The general game play is very fun for the foxen where you can also draw up different kinds of foxen units to play to the towns and castle locations. Slowly building up your little army of foxes to send out to vanquish the guardian. Now the fun will vary for the guardian side. Since each guardian plays completely differently with different abilities, players will probably find particular guardians they prefer over the others. Personally speaking I found the big insect looking guardian to be the most fun, having an interesting setup and objective but also having some really neat powers to employ. Its play was challenging trying to get all the rune tokens spread about all over the board and survive at the same time. The huge bear looking beast is super straight forward just killing fox to win and the other two were marked as three star difficulty which means it’s going to take some time to master those. The tentacle guardian in particular is by far the most thematic with its powers but at the same time I found it super hard to play, which I guess is to be expected.

The rounds go by really fast for the guardian player as you usually only get 2 actions and your actions at limited to what powers your particular guardian has. However the Foxen players turns can be a bit longer since they not only get three actions but they have a few more abilities at their command with their different kinds of foxes, although the actions per fox basically boil down to melee, ranged and leap abilities. But each different fox type also has a little special ability listed at the bottom of their cards kind of explaining what they do according to their basic actions as well.

Optimal Player Count/Replayability

Hmmmmm optimal player count, man this is a tough one. I GUESS I would say 2 players, teehee. But yeah this is a good two player only game although I suppose you could set it up for solo just playing as both sides although seeing all the cards you know what is going to happen on both sides. It’s a good way to test different strategies at least.

Replayability is pretty good here as well! The Foxen have four different leaders to play as and each one has a different special ability they can use during play and different health values to shake things up a tad. The Guardian side has much more replayability as the four different guardians have completely different strategies. I mean each one always has the “kill the leader” objective but their asymmetric objectives and powers are what truly gives this game that extra oomf as far as replayability is concerned. And if you ever get bored playing as the foxen just switch it up and play as one of the guardians or vice versa! I found both sides fun to play as and even though the general game play for the foxen stays the same, the strategies on how you utilize the different foxes will differ drastically based on what guardian is being played. Some guardians you want to just swarm over with as many units as you can muster and others you want to be more strategic on how you place your units and even others you may want to stay away and just shoot from afar.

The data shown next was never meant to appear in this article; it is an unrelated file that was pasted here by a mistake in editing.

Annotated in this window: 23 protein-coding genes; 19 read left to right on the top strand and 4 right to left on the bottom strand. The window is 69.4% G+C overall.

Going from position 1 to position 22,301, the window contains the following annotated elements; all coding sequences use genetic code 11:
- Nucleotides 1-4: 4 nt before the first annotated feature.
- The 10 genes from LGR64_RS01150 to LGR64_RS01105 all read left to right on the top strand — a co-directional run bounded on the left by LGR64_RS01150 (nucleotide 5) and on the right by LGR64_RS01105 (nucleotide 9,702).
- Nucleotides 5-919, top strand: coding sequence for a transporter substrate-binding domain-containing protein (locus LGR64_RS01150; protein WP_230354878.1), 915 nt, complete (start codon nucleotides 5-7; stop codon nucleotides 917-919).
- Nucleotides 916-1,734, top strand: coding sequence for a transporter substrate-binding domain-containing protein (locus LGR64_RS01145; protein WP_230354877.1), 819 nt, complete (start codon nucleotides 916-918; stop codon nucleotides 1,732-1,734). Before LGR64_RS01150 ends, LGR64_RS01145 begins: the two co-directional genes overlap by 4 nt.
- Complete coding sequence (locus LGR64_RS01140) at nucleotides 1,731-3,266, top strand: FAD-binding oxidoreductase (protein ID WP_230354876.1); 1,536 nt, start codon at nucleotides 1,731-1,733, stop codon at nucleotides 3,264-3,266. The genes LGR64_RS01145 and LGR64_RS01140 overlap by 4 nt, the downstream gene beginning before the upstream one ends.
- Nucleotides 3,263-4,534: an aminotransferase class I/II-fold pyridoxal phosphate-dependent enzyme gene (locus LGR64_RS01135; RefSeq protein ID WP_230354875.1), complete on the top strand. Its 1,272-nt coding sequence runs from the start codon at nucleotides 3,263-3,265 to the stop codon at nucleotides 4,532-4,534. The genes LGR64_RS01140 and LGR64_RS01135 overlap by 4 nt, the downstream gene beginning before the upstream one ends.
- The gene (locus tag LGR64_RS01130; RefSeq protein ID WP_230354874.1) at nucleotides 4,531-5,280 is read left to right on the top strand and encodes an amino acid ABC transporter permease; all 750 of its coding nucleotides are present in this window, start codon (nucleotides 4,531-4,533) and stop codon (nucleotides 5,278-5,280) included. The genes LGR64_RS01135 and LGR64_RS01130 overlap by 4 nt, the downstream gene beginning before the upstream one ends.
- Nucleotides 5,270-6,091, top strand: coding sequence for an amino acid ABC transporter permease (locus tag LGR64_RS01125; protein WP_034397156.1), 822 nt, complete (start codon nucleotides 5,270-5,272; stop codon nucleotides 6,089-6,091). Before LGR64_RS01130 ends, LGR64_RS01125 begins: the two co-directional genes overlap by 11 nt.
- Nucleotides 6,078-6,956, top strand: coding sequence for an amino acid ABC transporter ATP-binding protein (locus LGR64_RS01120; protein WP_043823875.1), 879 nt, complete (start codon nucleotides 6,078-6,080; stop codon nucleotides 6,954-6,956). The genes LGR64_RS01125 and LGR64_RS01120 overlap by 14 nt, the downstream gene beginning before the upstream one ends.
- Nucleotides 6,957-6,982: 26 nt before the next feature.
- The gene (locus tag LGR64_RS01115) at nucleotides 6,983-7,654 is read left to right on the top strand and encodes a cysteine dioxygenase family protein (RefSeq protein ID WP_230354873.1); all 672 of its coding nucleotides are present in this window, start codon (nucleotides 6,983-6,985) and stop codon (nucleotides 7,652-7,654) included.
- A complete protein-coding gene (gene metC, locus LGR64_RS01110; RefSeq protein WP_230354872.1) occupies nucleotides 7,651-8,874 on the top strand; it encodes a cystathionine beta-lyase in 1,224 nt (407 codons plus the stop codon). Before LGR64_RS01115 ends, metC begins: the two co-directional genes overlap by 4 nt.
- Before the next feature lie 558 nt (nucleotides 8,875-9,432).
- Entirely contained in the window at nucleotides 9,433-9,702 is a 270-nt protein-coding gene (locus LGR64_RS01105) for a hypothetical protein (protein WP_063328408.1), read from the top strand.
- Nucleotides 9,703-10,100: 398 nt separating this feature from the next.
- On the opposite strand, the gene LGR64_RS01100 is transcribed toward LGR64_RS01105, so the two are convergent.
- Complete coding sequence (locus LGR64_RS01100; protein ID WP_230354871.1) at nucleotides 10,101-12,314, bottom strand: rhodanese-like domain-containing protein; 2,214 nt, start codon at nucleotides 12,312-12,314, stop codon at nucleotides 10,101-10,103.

The Fuzzy Llama Silver Seal of Distinction

Positive Final Thoughts

Very high replayability with all the different abilities that each guardian has and strategies the foxen have to use to stop them. The components are by far my favorite wooden components I own and the clever use of them such as the tentacles and the cloud is awesome. Super awesome insert that not only looks nice but is durable and the boxes for each character are great as well. Playing the game is a joy and very interesting trying to figure out the strategies for each guardian. The gameplay is fast and fluid…..

Negative Final Thoughts

Although it might be TOO fast, especially for the guardian player. Usually only having two actions per turn really limits how much you can get done before the foxes run wild and the fact that the guardian can rarely store up those free action tokens. Whereas the foxen can build up an army and start storing free action tokens up all over their units pretty quickly. This seems slightly unbalanced in favor of the foxen, mostly because those free actions allow SO MUCH wiggle room. The rulebook was a bit of a chore to figure out certain smaller things when beginning play for the first time.

The Bottom Line

Skulk Hollow is a fast paced two player game that really brings out some incredible thematic gameplay. I recommend it if you enjoy 2 players max and competitive battle style games. If you usually play with more players than two or need a much deeper, thinky experience then this may not be your cup of tea.